Mental health team based in Norwich hospital expands
PUBLISHED: 16:58 16 May 2018 | UPDATED: 16:58 16 May 2018
A specialist team from the region’s mental health trust which helps people at hospital is now able to offer faster help to more patients after the service more than doubled in size.
Norfolk and Suffolk NHS Foundation Trust’s (NSFT) mental health liaison service, based as the Norfolk and Norwich University Hospital, has increased its staffing from 13 to almost 30.
The team is responsible for assessing patients with mental health problems who come to hospital with physical health needs. Their aim is to see patients quickly so that they can either return home safely, be referred onto other NSFT services or receive the right support for their mental health needs during an admission for a physical health problem.
Jenny Thuston, matron and head of clinical practice for the team, said: “We offer mental health assessments, brief intervention and treatment for patients who are experiencing mental health difficulties within the acute hospital.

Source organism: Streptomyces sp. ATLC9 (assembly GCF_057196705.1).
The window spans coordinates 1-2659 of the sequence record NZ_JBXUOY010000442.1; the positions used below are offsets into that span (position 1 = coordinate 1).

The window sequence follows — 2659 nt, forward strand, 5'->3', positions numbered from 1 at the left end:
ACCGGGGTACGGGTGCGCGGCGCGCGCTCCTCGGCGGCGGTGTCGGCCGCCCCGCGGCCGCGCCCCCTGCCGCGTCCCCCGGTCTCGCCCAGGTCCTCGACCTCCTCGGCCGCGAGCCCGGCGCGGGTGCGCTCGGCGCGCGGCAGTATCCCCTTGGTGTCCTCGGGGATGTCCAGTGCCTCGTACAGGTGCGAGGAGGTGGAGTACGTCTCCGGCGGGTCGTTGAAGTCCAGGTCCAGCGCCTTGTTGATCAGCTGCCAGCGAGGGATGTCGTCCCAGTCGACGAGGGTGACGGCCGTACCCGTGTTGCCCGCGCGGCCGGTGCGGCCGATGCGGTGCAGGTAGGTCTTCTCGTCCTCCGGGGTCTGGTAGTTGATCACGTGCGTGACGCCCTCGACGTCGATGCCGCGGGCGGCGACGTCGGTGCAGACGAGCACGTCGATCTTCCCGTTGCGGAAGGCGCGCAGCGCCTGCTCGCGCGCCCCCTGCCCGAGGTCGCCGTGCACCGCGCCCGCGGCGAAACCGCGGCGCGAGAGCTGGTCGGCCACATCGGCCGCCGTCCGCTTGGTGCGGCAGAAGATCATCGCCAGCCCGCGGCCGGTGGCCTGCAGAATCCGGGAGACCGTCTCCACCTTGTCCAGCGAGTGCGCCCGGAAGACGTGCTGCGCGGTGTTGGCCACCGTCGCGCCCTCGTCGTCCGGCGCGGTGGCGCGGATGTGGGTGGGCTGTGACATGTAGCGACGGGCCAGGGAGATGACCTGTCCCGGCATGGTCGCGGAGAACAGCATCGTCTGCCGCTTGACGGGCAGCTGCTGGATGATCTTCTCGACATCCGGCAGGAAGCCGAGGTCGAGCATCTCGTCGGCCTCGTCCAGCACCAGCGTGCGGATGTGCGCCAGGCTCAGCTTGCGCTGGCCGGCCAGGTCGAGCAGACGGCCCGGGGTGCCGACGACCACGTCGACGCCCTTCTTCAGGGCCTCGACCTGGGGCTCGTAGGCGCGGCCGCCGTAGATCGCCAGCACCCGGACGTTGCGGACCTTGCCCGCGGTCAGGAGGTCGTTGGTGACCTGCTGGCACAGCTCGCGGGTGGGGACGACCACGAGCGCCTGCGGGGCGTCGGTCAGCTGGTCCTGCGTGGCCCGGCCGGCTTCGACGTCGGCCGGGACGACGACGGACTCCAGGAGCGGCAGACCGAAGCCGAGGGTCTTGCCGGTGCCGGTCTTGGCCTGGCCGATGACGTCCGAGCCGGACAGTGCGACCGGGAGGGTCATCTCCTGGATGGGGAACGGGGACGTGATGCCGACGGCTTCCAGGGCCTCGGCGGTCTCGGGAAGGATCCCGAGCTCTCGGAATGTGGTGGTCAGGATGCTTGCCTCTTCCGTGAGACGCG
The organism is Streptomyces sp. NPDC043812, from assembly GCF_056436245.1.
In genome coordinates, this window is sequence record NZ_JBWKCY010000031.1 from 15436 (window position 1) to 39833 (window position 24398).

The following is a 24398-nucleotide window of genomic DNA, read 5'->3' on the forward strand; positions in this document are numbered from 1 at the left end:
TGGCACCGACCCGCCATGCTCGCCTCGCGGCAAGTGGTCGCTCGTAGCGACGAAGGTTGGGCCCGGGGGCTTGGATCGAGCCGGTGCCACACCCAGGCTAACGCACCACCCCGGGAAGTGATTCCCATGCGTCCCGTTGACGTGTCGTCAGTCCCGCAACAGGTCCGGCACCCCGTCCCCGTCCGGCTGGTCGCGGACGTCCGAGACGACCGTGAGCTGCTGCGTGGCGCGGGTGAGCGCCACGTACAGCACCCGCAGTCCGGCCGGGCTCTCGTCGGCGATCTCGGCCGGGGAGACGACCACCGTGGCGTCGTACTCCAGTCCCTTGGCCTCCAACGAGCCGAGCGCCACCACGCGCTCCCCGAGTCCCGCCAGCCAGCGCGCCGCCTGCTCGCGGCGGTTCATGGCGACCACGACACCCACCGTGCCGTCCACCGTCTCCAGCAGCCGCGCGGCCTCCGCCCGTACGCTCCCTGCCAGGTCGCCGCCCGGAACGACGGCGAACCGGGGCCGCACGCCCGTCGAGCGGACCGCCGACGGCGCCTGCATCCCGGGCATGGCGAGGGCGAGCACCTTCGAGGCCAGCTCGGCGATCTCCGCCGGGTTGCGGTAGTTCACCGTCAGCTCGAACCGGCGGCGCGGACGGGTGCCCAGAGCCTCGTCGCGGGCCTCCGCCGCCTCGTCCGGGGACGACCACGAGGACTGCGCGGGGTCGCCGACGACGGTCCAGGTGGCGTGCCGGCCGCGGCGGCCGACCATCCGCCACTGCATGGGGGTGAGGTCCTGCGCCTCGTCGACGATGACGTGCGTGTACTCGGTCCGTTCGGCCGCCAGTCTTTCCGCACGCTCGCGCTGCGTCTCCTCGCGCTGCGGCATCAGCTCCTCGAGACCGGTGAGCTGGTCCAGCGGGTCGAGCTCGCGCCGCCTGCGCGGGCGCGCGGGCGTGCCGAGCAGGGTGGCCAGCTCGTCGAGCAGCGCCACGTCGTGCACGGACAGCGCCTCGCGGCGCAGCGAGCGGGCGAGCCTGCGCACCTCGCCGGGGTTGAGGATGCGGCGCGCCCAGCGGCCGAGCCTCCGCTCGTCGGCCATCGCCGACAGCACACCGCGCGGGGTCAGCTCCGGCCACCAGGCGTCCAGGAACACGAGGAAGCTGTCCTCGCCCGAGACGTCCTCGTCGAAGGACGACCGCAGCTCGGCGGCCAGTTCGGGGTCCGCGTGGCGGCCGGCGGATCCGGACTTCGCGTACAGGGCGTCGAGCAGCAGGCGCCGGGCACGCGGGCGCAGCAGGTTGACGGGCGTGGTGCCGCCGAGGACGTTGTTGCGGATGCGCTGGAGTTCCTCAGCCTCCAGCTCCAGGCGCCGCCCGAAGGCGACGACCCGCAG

“We are also heavily involved in the training and education of Norfolk and Norwich staff, including at induction, and we promote the mental health and wellbeing of their staff.
“The mental health liaison service is a developing team and a fabulous group of people to work with, and I can only see the team growing.
“Going forward, I want the team to focus more on qualitative improvements in addition to achieving the key performance indicators.”
The announcement comes during national Mental Health Awareness Week, which runs from May 14 to 20.
Antek Lejk, NSFT chief executive, said: “The service provides patients with safe, high quality and responsive care, and this closer partnership working is vital to ensuring people are seen in the whole and that their mental health as well as their physical health needs can be supported immediately.
The expansion will enable the team of nurses, psychiatrists, psychologists and assistant practitioners to continue providing 24-hour cover across the hospital while also managing increasing demand. In addition, it will ensure they can respond to referrals from the emergency department within one hour, in line with national guidance.
Amy Eagle, operational director for women’s and children’s division and NNUH mental health lead said: “Treating patients’ physical health and mental health together is really important, and the expansion of the service will be of massive benefit to the local community needing this joined up service.”
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